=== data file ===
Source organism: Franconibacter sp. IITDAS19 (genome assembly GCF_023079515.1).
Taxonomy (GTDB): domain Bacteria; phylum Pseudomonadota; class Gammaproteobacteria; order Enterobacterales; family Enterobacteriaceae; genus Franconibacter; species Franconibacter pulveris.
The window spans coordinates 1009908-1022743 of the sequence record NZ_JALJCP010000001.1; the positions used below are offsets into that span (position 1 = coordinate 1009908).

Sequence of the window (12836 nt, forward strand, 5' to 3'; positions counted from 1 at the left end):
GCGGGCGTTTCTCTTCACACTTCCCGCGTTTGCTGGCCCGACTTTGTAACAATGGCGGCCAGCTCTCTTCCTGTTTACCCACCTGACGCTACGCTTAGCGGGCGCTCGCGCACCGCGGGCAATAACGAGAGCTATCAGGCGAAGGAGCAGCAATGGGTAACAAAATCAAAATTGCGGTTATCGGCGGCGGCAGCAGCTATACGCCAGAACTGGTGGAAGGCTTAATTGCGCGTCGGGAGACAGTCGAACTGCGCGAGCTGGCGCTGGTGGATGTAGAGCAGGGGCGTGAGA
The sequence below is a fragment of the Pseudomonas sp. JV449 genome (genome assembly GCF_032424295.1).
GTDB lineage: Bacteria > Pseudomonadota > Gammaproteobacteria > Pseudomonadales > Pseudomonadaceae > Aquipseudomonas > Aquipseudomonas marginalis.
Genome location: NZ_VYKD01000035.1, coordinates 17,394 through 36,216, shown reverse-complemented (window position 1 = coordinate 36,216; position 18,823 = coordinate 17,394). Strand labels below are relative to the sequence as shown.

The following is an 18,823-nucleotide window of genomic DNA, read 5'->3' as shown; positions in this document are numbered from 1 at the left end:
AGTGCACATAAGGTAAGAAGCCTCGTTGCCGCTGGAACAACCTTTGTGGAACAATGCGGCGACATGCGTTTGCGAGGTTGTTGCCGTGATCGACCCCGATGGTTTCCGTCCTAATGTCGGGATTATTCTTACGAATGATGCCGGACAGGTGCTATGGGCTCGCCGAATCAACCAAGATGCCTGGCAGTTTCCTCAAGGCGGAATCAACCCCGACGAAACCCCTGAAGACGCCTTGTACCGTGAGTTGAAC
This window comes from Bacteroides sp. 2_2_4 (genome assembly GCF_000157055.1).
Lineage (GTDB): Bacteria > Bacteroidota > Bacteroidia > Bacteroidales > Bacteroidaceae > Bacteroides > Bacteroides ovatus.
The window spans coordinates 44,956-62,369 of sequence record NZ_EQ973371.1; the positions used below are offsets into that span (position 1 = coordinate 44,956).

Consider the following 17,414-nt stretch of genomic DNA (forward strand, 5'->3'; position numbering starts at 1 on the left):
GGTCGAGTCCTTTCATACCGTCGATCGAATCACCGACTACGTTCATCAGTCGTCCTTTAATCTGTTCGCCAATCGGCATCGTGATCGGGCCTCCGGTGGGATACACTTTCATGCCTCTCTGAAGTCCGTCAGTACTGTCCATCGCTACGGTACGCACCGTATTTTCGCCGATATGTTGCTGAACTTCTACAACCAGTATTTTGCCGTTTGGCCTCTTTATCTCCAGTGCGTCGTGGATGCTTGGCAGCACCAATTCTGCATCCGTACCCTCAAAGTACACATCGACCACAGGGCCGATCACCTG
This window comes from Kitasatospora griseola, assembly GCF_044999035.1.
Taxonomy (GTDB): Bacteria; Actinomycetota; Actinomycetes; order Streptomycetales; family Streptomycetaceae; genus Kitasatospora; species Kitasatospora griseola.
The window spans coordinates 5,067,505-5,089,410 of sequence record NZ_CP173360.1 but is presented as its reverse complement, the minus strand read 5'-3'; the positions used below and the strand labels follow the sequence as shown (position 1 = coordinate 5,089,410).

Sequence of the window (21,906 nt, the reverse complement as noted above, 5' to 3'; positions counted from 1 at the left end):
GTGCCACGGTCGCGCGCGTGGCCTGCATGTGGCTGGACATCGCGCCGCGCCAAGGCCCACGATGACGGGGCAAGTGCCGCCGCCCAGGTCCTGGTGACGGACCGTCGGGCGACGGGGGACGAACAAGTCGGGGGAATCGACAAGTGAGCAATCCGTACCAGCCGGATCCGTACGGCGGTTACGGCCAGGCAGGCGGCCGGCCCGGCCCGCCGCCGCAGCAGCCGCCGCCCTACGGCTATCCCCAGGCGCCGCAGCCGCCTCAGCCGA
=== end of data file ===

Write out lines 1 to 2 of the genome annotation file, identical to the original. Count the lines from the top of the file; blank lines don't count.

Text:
Source organism: Franconibacter sp. IITDAS19 (genome assembly GCF_023079515.1).
Taxonomy (GTDB): domain Bacteria; phylum Pseudomonadota; class Gammaproteobacteria; order Enterobacterales; family Enterobacteriaceae; genus Franconibacter; species Franconibacter pulveris.